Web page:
Boosting your energy and avoiding burnout

Boosting your energy and avoiding burnout

Boosting your energy and avoiding burnout

If you are like many of our workshop participants, you might be feeling low of energy right now or even completely burnt out.   

And it’s no wonder many of us are feeling this way! We’ve backed up years of uncertainty, with a challenging economic climate, and a world that seems to be increasingly volatile. All of this, on top of our usual life challenges is enough to make any super energetic person feel a little pooped!

So, what can we do about it? There are plenty of science-based ways to boost our energy and vitality, while also reducing the likelihood of stress and burnout. We’ve included a few of our favourite.  

Create healthier routines and rituals

Our brains love routines and rituals. Especially when there’s a lot of change and uncertainty around us. There’s a good chance you already have several positive routines in your life that set you up for success. The good news is, they often become positive reinforcement loops. Every noticed when you exercise more you want to eat healthier too? Many people experience this positive flow on effect. So, starting one new habit can have a positive impact on your general lifestyle bit by bit!

Here’s a few routines that can help you along the way:

  • Exercise at the same time each day – even just 20 minutes of brisk walking has been shown to boost your mood for up to 12 hours
  • While working from home get dressed in your ‘work clothes’, rather than your trackpants and ugg boots. Signal to your brain ‘it’s work time’ .
  • Also consider adding a fake commute – driving or walking to work at the start and end of your day to signal pause between work and home life. This is known as the Third Space.  
  • Take a planned lunch break and connect with nature, even if it’s just 5 minutes. Our brains need a break too!
  • Update your default meeting times from 30 minutes to 25 minutes and 60 minutes to 50 minutes. Not only will you be more concise during the meeting, it gives you space for a break, especially during days where there are lots of ‘back-to-backs’.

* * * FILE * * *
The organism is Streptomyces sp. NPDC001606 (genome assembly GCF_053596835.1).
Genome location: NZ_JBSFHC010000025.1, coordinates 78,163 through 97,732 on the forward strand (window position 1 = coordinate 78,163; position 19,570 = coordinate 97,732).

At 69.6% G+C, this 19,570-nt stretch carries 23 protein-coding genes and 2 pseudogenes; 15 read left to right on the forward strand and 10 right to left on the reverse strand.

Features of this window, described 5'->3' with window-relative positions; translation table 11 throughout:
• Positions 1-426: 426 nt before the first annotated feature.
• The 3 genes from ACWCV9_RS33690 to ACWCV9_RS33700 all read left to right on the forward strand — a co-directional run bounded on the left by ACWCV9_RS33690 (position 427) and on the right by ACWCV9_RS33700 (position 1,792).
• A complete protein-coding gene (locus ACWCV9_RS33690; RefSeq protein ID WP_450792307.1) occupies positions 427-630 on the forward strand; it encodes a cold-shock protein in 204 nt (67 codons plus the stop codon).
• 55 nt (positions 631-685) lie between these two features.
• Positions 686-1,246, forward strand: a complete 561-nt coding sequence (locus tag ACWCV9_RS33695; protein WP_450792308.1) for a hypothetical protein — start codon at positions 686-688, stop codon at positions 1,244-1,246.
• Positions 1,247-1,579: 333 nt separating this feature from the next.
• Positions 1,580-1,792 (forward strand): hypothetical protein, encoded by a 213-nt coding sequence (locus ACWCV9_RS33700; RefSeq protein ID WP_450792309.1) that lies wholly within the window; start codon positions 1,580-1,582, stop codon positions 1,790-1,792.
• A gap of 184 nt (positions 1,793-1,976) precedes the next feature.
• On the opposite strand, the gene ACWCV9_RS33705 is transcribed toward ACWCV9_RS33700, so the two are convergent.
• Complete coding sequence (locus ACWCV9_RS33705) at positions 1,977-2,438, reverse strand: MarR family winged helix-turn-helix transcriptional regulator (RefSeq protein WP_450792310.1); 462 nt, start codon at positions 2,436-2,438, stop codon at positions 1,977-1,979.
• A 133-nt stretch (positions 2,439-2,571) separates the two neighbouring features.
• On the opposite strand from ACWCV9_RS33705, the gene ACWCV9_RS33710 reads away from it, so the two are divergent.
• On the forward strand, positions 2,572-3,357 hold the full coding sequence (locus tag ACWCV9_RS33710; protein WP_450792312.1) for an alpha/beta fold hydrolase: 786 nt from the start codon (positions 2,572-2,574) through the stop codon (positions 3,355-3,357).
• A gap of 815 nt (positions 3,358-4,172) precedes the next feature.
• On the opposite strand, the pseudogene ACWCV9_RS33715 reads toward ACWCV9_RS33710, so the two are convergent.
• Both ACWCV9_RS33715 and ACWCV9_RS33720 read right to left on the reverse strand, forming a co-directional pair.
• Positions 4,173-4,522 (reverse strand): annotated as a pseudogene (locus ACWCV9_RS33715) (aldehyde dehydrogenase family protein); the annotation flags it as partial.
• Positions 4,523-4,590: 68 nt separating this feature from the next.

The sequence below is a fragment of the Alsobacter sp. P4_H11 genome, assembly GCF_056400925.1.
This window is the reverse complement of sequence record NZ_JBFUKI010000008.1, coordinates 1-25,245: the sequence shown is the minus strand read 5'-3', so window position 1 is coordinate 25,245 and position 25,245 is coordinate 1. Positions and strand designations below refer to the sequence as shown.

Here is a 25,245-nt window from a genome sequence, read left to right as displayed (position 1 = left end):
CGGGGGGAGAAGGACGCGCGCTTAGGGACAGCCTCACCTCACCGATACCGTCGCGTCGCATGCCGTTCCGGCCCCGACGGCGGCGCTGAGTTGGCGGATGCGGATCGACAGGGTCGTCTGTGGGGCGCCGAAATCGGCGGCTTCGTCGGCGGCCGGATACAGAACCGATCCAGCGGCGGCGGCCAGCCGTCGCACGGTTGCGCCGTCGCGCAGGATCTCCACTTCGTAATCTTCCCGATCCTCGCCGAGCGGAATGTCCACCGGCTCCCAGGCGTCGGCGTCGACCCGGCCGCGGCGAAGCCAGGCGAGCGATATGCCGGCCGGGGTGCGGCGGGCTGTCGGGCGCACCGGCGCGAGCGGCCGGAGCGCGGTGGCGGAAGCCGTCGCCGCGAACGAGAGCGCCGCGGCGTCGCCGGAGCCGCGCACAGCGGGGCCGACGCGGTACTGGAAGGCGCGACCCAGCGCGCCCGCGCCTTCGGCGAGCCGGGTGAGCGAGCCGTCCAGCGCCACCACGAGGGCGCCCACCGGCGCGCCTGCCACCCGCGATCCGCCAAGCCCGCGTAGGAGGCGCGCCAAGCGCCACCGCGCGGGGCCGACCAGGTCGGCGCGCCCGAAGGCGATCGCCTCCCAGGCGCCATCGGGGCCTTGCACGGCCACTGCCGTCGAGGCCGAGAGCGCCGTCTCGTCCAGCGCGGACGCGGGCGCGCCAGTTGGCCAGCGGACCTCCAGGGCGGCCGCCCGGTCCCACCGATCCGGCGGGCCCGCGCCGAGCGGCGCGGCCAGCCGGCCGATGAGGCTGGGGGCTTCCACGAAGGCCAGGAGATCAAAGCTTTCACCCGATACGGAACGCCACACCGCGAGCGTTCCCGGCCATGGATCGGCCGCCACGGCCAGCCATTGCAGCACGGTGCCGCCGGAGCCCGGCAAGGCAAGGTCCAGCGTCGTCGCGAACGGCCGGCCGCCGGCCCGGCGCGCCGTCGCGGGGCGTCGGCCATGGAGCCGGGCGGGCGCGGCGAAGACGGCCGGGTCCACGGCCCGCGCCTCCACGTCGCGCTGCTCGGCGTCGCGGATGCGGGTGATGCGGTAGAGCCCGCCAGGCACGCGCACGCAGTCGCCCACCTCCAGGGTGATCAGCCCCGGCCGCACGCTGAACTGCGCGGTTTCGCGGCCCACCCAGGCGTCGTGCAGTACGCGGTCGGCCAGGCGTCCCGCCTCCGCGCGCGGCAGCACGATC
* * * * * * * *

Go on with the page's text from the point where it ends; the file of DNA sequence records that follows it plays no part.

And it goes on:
• Do walking meetings wherever possible, this can include over the phone.
  • Get up and stretch and look out the window at least once an hour.
  • Have tech-free time at least 1 hour before bed.
  • Call a friend or family member on your way too/from the office to connect.
  • Commit to eating a least one meal a week that doesn’t include highly processed foods.  
  • Get sunlight early in the morning! It helps kickstart the process of awakeness and will benefit your sleep that night.
  • Take a mindful breath every time you press send of an email.
  • Block out your diary to ‘batch work’, for instance blocking out time to check emails, or write a report or do data entry.

Find a new perspective

Sometimes our emotions can get the best of us. Especially when there’s a lot going on in our lives. To help with this, start reflecting on the beliefs or perspectives you have about things throughout the day. Ask yourself – is my perspective, or belief about this thing helpful or unhelpful for me?  

For instance, if you’re having a challenging conversation with someone instead of thinking ‘they are being a pain’, can you change your perspective and ask ‘I wonder what’s going on for them?’ This can shift your energy from one of resistance towards one of compassion.

Reflecting on our beliefs or perspectives about things can help us feel more empowered to make change and even grateful for the things we have. The good news is - practising gratitude has been shown to support our mental health and wellbeing.

Reduce the problem space

When thinking about the future, it can be overwhelming to grasp all the things we can’t achieve or do right now. It’s a good idea to consider what is in your control – the problems that you can solve. This might include what you can achieve at work today, or how much exercise you can do between now and next week.

It can be helpful to mentally break down what’s ahead of you into parts and create achievable short-term goals. This is otherwise known as reducing the problem space which consists of the initial (current) state, the goal state, and all possible states in between. When we feel a huge gap between where we are and where we’d like to be, or a large problem space, our anxiety increases and our motivation levels dip. You might like to focus on your goals for today, this week or the month ahead, and find satisfaction as you reach them.

If you are feeling consistently exhausted, it’s a good idea to visit your GP for a check-up. You may be experiencing a medical issue that goes beyond your general wellbeing and mental health.  

When it comes to managing your mental health or the health of those around you, there is a lot of support all around. You may be able to access counselling support through your Employee Assistance Program (EAP) at work, or free call:


*This blog post is written for the general population and if you are concerned and need medical support, you should seek out professional advice.

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